“I’ve just lost my wife,” I tell a shop assistant, when he asks how he can help.
“I’m really sorry to hear that,” he says, pretending to be sympathetic. “My condolences, sir.”
“No, no,” I stammer. “You don’t understand. I’ve just lost my wife – a half-hour ago, in this bookshop.”
Just then I spot Suree, browsing through local recipes in the food section.
“It’s okay,” I exclaim. “There she is. I see her now.”
By now the shop assistant is looking seriously alarmed. “Sir,” he says, as if speaking to a very small child, “That is not your wife.”
He is blocking my path, deciding I’m definitely deranged. “There’s nobody there, sir. She’s not there. There’s only a Chinese woman reading a book.”
By now Suree hears the kerfuffle and saunters over. Sheepishly, the shop assistant wanders off.
It’s led to a private joke whenever we visit Exclusive Books, just above the giant Nelson Mandela statue in Johannesburg’s fashionable Sandton precinct. We follow our usual procedure of going our own ways (she to the cookery section and me to African history) and arranging to meet in about an hour in the bookstore’s coffee shop. Then, when I grow bored with browsing, I loudly ask a salesperson:
“Have you seen a Chinese woman in here?” Inevitably, they point to Suree. It used to irritate her at first. Now she finds it rather funny.
Suree left Siem Reap before the Khmer Rouge came to power, to be raised by an aunt in Thailand. I left South Africa, land of my birth where I edited an anti-racist student newspaper, soon after the apartheid regime put me on trial.
At that time I thought I’d never be able to return. These days we live in Australia, but frequently visit each of our former homelands, including frequent trips to Siem Reap.
Post-apartheid, democratic South Africa is a very different country from what it was in the era of racial segregation.
Suree, for instance, still finds it difficult to comprehend that in those days we would not have been allowed to share a hotel room (except at international airports). If we somehow succeeded we’d have faced arrest under the quirkily named Immorality Act.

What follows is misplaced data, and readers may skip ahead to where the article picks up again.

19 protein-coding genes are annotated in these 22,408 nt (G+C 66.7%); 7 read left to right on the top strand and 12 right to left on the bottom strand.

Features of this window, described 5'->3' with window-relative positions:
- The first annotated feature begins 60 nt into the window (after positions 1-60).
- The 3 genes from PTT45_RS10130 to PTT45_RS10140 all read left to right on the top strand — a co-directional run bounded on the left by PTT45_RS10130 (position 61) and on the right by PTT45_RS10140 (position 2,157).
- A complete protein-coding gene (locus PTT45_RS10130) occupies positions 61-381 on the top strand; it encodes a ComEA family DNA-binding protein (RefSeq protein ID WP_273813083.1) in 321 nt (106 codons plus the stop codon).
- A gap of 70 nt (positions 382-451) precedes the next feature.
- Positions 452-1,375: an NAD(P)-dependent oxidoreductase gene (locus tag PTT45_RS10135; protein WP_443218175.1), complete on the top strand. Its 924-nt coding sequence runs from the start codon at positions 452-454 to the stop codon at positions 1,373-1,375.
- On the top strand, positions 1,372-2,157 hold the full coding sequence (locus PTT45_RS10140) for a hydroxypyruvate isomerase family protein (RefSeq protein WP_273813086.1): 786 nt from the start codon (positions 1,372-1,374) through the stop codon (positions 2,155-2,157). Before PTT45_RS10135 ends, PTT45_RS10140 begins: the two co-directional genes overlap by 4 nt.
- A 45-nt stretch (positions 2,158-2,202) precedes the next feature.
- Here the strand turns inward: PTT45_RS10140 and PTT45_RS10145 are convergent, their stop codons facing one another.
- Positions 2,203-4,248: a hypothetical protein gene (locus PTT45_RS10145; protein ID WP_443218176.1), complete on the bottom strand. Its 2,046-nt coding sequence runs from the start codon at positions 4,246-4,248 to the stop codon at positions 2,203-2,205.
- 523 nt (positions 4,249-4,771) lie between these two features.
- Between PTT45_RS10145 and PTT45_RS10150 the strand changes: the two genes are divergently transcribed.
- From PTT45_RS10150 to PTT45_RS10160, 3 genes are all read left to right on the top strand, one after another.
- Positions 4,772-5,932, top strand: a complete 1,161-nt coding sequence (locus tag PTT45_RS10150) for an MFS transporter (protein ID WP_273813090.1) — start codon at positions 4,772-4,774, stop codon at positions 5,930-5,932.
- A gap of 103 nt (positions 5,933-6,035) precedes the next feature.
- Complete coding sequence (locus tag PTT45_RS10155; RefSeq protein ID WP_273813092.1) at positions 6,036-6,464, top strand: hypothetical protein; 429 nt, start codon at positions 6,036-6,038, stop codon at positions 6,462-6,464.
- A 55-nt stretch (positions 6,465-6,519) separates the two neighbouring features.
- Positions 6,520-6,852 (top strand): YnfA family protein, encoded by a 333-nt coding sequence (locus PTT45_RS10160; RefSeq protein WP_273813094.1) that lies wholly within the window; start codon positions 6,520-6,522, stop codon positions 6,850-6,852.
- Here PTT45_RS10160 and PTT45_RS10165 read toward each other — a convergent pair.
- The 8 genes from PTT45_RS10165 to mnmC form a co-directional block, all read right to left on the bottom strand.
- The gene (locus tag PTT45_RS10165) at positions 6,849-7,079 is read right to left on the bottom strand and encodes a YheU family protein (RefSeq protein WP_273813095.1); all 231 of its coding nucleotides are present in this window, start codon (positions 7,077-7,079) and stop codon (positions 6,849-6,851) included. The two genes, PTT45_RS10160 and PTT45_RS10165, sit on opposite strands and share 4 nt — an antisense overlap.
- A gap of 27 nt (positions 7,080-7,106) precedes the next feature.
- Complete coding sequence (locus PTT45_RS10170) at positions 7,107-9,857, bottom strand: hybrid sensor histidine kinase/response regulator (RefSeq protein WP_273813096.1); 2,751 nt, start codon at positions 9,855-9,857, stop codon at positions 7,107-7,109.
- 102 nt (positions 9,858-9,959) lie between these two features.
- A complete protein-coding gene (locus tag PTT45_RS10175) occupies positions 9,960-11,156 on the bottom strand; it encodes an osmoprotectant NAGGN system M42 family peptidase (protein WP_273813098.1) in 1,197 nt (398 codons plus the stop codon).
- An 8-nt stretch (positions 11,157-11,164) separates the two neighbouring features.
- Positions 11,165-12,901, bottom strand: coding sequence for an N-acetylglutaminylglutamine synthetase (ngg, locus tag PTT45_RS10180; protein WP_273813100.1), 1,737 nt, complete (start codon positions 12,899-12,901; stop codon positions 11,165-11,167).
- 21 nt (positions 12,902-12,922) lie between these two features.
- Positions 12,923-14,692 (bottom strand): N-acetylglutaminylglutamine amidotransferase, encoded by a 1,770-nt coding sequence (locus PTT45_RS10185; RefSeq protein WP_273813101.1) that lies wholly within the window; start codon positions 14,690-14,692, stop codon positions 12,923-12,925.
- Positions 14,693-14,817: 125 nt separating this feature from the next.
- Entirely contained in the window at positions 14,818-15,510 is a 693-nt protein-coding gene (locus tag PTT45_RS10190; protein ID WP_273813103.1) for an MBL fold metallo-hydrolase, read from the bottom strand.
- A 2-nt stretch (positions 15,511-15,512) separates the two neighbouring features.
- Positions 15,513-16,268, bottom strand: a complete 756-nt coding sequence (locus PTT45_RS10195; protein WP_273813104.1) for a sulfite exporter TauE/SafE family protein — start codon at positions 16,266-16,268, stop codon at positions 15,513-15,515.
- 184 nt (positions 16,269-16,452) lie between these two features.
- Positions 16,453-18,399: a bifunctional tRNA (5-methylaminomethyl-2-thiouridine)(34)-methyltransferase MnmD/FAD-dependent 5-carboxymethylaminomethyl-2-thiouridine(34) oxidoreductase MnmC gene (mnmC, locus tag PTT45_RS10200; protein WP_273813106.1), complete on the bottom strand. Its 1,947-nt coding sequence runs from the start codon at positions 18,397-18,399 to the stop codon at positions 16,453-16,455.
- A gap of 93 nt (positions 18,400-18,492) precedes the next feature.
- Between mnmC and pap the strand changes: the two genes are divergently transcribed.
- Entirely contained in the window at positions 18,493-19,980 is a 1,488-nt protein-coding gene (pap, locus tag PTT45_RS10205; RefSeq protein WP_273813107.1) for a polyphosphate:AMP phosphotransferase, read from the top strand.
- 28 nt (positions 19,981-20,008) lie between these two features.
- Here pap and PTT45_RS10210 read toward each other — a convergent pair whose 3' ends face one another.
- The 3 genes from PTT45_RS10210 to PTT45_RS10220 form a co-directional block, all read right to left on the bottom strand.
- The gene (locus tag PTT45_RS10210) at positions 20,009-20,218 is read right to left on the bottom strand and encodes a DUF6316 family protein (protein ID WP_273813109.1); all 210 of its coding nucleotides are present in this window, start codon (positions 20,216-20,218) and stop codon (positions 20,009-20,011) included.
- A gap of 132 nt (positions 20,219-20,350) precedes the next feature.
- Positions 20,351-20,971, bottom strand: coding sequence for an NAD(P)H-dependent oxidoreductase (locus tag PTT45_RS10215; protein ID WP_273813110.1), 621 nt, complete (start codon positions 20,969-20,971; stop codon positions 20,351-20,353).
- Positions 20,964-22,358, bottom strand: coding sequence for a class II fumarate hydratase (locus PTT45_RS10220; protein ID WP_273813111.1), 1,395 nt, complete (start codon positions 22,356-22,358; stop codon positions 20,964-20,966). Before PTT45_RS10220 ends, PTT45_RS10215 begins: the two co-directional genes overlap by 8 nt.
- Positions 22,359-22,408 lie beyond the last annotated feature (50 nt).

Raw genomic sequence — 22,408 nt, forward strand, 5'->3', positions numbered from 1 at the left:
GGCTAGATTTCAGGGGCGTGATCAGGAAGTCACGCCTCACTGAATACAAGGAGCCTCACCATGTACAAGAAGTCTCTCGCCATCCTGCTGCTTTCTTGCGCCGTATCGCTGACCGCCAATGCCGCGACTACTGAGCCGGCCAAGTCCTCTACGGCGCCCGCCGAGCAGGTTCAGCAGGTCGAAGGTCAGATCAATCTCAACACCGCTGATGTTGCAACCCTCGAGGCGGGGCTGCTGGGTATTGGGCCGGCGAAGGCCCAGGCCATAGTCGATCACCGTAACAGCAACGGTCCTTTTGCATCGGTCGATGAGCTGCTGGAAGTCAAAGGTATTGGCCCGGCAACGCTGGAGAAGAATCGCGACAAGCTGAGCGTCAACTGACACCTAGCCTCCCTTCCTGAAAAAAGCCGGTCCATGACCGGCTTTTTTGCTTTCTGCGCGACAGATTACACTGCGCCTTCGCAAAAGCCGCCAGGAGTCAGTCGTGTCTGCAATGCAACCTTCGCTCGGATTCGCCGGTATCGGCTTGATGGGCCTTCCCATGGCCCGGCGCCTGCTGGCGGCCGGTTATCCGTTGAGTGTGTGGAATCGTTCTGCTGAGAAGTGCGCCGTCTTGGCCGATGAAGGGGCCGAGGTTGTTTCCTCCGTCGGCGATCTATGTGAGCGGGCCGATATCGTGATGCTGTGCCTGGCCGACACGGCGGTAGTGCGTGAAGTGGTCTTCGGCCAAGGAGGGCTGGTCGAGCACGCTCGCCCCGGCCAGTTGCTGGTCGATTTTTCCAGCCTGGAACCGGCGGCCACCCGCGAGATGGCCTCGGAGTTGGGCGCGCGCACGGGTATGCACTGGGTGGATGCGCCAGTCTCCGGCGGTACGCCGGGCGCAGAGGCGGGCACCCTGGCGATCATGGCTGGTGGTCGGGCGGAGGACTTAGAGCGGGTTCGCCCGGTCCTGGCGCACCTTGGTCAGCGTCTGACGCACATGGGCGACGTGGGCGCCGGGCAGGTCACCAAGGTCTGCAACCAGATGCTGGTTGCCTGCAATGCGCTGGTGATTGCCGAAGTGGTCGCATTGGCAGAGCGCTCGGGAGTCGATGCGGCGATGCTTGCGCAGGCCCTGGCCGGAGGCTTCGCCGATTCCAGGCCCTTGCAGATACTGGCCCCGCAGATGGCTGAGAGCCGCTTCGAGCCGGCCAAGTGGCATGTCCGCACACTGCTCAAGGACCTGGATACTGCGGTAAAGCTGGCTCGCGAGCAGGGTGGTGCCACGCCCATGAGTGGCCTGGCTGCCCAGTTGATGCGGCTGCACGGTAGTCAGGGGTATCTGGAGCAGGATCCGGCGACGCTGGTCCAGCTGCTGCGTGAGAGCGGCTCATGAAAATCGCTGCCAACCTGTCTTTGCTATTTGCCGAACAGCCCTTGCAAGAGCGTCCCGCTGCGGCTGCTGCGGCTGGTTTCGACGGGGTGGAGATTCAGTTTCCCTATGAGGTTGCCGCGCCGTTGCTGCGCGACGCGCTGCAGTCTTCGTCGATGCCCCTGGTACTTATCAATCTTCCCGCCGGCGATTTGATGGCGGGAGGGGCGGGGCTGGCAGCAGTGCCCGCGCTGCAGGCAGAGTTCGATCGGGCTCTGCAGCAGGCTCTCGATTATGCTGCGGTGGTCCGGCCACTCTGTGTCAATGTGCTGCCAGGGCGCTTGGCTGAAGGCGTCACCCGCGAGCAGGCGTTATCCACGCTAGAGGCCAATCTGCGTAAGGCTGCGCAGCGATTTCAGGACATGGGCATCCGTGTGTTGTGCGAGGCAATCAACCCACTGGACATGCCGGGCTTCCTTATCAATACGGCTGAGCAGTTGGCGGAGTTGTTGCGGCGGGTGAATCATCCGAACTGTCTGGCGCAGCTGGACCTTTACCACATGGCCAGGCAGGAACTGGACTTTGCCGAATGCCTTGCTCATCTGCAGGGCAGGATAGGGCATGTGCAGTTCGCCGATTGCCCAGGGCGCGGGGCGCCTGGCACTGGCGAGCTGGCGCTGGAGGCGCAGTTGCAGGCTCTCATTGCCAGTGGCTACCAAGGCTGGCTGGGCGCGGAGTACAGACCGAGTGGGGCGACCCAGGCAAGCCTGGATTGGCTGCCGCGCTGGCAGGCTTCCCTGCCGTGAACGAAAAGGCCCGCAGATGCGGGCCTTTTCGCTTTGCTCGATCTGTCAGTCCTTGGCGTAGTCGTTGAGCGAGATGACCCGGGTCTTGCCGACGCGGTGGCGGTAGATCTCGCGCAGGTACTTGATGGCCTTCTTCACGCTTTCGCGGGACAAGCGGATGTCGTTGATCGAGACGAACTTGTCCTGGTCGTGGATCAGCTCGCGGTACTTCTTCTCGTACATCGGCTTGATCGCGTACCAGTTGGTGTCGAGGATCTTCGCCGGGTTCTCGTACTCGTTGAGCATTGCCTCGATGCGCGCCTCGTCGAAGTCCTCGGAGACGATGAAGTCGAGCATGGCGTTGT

She finds it strange, too, that Japanese were classified ‘honorary whites’ (because they bought iron ore and needed to base officials in South Africa,) while members of a tiny but long-established local Chinese community were classified as ‘non-whites.’
When Japanese were exempted from apartheid’s indignities, Chinese could see new – though heavily censored – movies at ‘white’ cinemas by claiming to be Japanese.
Box-office staff couldn’t tell the difference, and didn’t want to lose their jobs by offending Japanese customers.
An unintended consequence of official racism is that, even now, serious gaps exist in knowledge of the outside world; a legacy of boycotts and the fact that South African passport-holders weren’t admitted to most countries until apartheid’s demise.
Asian-looking people are still widely assumed, by both black and white, to be Chinese, if they aren’t obviously Indian. Indians are the only Asians with which most South Africans are familiar because the Indian community is one of South Africa’s largest minorities.
Cambodian visitors are rare. By chance, Suree and I meet a Cambodian woman – married to a South African – in the immigration queue at Johannesburg’s airport. She is in transit to the beachside city of Durban where her husband lives and tells Suree she’s never previously met a Cambodian on African soil.
Mind you, Cambodian dancers performed in Rwanda this year. The two countries – one Asian and one African – share recent pasts scarred by mass killings. Suree and I visit a friend at his office in Cape Town. He’s a professor at one of South Africa’s leading universities. We speak about a forthcoming visit to China.
“It must be so easy for you in China,” sighs the professor. “You’re lucky to be travelling with Suree who can speak the language.
When I reveal that Suree doesn’t understand a word of Mandarin – or, for that matter, any other Chinese dialect – the professor is stunned.
“You mean they don’t all speak the same language over there?” he asks. He is taken aback by this weird discovery. I mention that Cambodian is not only different to Chinese, but has its own script. What’s more, nearby Thailand and Myanmar each has its own very dissimilar languages and also distinctive scripts.
The professor looks gobsmacked. “Well, well,” he says. “I’d never have guessed. I knew the Indians speak differently – but not the others.”
The world, he agrees, is – when you think about it – a very large and multilingual place. Mind you, ignorance of the ways of others works both ways.
Small numbers of Cambodian tourists have indeed visited South Africa.
When we meet one of these, she regales us with a tale about her daughter being chased by an angry African hippopotamus.
This potentially fatal encounter could have happened in one of many nations so I ask: “In which country did this happen?”
She rolls her eyes heavenward and says: “You weren’t listening, were you? I’ve just told you – in Africa, of course!”
To contact the reporter on this story: Chris Pritchard at firstname.lastname@example.org